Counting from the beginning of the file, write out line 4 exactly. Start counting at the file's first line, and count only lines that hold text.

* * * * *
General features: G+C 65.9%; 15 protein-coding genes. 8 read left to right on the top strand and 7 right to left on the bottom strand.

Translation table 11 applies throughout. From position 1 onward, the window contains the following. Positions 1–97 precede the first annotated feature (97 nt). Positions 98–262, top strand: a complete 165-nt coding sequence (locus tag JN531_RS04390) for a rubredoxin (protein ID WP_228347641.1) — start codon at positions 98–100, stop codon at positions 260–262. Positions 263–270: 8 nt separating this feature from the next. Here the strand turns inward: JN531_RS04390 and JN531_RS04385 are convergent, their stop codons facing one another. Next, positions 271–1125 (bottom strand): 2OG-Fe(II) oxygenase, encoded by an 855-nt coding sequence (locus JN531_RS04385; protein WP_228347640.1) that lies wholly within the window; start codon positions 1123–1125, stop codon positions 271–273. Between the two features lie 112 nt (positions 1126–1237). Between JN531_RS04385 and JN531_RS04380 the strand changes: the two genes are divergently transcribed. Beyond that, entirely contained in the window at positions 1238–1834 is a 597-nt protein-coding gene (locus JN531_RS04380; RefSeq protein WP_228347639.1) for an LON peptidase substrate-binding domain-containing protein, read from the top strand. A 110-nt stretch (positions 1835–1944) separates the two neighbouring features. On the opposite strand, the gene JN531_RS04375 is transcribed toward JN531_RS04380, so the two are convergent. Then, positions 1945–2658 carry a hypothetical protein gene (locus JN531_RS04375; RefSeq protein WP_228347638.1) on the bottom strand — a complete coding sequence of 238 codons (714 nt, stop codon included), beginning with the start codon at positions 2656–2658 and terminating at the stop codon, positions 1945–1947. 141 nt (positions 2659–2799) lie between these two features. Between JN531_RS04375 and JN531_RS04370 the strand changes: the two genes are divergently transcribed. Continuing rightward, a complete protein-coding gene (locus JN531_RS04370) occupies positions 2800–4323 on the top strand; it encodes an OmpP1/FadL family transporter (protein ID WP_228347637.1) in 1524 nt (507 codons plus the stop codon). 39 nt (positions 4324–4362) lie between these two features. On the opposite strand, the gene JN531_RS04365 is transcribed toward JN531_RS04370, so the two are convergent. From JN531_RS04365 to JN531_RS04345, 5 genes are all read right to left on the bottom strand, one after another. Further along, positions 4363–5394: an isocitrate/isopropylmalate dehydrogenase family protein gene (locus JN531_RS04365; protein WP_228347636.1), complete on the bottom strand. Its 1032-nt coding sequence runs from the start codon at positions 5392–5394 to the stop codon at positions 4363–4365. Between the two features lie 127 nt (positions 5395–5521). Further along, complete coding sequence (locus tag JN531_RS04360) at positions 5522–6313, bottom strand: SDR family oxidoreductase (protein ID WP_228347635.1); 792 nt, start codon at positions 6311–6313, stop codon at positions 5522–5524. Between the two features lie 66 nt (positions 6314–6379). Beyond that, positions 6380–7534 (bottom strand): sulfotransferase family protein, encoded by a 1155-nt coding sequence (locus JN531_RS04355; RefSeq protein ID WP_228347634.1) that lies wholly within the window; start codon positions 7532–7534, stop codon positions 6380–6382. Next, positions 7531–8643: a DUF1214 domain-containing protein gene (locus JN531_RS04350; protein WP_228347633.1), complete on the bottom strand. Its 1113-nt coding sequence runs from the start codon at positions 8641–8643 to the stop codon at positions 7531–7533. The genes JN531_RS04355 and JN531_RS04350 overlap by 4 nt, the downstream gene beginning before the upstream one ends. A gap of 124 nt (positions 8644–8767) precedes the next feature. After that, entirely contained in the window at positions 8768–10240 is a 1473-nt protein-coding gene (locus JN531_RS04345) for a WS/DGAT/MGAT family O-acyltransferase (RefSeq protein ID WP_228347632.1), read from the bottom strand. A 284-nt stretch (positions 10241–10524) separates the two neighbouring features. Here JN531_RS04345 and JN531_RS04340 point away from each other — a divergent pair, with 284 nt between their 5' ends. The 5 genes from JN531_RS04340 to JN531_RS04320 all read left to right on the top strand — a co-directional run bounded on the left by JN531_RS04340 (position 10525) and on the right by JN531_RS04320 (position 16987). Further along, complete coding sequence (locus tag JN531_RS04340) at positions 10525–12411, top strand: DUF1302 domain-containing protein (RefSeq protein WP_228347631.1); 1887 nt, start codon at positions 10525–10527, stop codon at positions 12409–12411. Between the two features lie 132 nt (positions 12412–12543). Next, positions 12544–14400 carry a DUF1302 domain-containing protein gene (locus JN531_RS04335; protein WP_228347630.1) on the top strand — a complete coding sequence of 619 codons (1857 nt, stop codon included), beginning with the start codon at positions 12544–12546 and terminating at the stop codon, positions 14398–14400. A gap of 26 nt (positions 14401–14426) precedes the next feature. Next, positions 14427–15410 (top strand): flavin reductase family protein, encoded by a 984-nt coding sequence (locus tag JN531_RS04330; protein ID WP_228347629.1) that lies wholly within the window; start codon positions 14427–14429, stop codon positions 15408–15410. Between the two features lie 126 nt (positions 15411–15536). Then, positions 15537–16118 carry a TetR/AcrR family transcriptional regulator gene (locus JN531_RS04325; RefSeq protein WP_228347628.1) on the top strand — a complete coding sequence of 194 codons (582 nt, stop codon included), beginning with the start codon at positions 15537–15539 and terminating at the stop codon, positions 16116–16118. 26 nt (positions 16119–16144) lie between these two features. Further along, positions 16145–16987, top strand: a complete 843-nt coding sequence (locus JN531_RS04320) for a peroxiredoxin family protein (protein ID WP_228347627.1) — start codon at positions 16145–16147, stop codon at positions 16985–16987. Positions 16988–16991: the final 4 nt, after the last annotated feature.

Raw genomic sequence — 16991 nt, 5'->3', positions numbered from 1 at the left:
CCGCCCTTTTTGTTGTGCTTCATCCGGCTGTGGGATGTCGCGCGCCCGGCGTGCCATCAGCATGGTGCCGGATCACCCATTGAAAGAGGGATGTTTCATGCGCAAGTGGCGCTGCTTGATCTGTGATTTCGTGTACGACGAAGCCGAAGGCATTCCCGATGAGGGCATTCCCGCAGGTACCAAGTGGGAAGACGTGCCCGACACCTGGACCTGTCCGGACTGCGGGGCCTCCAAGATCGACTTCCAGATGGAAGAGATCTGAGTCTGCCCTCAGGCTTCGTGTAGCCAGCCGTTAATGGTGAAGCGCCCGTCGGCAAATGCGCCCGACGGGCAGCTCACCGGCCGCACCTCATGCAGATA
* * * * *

CCGCCCTTTTTGTTGTGCTTCATCCGGCTGTGGGATGTCGCGCGCCCGGCGTGCCATCAGCATGGTGCCGGATCACCCATTGAAAGAGGGATGTTTCATGCGCAAGTGGCGCTGCTTGATCTGTGATTTCGTGTACGACGAAGCCGAAGGCATTCCCGATGAGGGCATTCCCGCAGGTACCAAGTGGGAAGACGTGCCCGACACCTGGACCTGTCCGGACTGCGGGGCCTCCAAGATCGACTTCCAGATGGAAGAGATCTGAGTCTGCCCTCAGGCTTCGTGTAGCCAGCCGTTAATGGTGAAGCGCCCGTCGGCAAATGCGCCCGACGGGCAGCTCACCGGCCGCACCTCATGCAGATA